Larry Winston '60 Commencement Remarks

May 17, 2009


Thank you Dr Sullivan and my fellow trustees. My wife, Sally, and I appreciate the honors you have bestowed upon us and the part that you all played in awarding them to us. When I first stepped on this campus in 1956 I certainly couldn’t have envisioned that I would ever be awarded an honorary degree because as the first of my family ever to go to college, I had no clue what an honorary degree was.

In the time allotted to me I want to talk about the St. Lawrence that I attended so that you can compare it to what you have seen during your time here.

In 1956 when we celebrated SLU’s centennial the campus was only half as large as it is now as all of the buildings on the south side of Sykes like Bewkes, Madill, etc. were owned and occupied by Canton Tech . Appleton was an almost new building then as were Hulet and Jenks.  The Snow Bowl was a thriving enterprise and Dean Eaton only housed freshman women and Sykes only freshman men.

There were several WWII buildings on campus then including the student center that stood behind the Phi Sig house, a squat military classroom building located exactly on the spot where the Sullivan Student Center now stands and  Vetsville, a dozen or so one story, four unit  apartment buildings, housed almost all  of the married students including  Ann and Dan Sullivan and Sally and Larry Winston-who paid all for $30. per month plus the cost of kerosene for the one heater in each unit.

Student enrollment was only about 1500 compared to about 2200 now and the total comprehensive fee, room and board and tuition, was $750 and rose to $950 when I was a senior.   Books cost about $100 per year new and $50 when bought used. In those days only about 10% of the students received any form of financial aid and most of that was in the form of jobs and not grants. My jobs included selling popcorn at Appleton and feeding the rats in the Psych Depts. lab.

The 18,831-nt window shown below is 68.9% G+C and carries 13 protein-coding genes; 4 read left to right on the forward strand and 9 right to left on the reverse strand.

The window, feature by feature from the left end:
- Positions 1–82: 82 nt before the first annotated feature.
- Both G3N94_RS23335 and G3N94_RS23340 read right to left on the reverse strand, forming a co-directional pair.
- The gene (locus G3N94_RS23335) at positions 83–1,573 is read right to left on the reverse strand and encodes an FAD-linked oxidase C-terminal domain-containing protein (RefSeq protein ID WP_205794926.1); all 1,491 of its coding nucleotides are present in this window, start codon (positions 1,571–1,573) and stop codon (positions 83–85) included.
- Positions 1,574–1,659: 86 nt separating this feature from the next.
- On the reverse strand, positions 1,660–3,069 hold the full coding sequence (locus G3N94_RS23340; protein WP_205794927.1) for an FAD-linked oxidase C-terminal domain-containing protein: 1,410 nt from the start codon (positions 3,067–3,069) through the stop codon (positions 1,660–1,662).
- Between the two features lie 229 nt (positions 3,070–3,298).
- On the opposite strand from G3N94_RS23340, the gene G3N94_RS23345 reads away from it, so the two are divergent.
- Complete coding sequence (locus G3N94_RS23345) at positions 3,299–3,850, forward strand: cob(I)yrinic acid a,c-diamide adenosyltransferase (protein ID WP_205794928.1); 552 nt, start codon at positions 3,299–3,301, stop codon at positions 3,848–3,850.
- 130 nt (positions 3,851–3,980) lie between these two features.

There were classes on Saturday and a full dress ROTC parade every Friday in the Fall and Spring. More than 500 men took part in ROTC and every year more than 100 were commissioned as 2nd Lts in the Army. After commissioning, I spent four years as a regular army officer and rank the experience second only to what I enjoyed here on campus.

The legal drinking age was 18 then and there were 7 national fraternities and 5 national sororities and they were the center of the social life on campus. Alcohol was a major vice then as it is now but the drinking age limit of 18 legally allowed us to experiment to decide if we wanted it to be part of our lives or not.

Only about 20 percent of the students remained as independents and the rest of us all pledged “Greek” as we could actually live in the houses, drink to our hearts content and eat our meals there too. In addition to the all the action in the greek houses on campus, there were 17 drinking establishments in and around Canton and several more in Potsdam.

All buildings were single sex, co-ed dorms were non existent, co-ed dorms by floor were only at Berkley and co-ed by room was the stuff of fantasy.

There were very few TV’s on campus and they were all in the dorm lounges and Greek houses. It was common for all the men to gather in front of a mammoth 24 inch black and white TV screen somewhere to watch football but never the Super Bowl because there was no Super Bowl then. In general, only one or two telephones would be found in each dorm or sorority or fraternity house.  You can bet that there were very few private conversations on the phone in those days and most of us called our parents once a week, long distance collect, to let them know we were well.

Few students had cars and car pooling to hometowns was the way most traveled for school breaks but we did have the Canton Creeper a train that stopped in Canton every day that could take you to Syracuse connecting to NYC or Buffalo and I rode it back and forth to my home on Long Island twice- once  traveling with a railcar  full of co-eds from Potsdam State that were heading south. Now that was a great trip.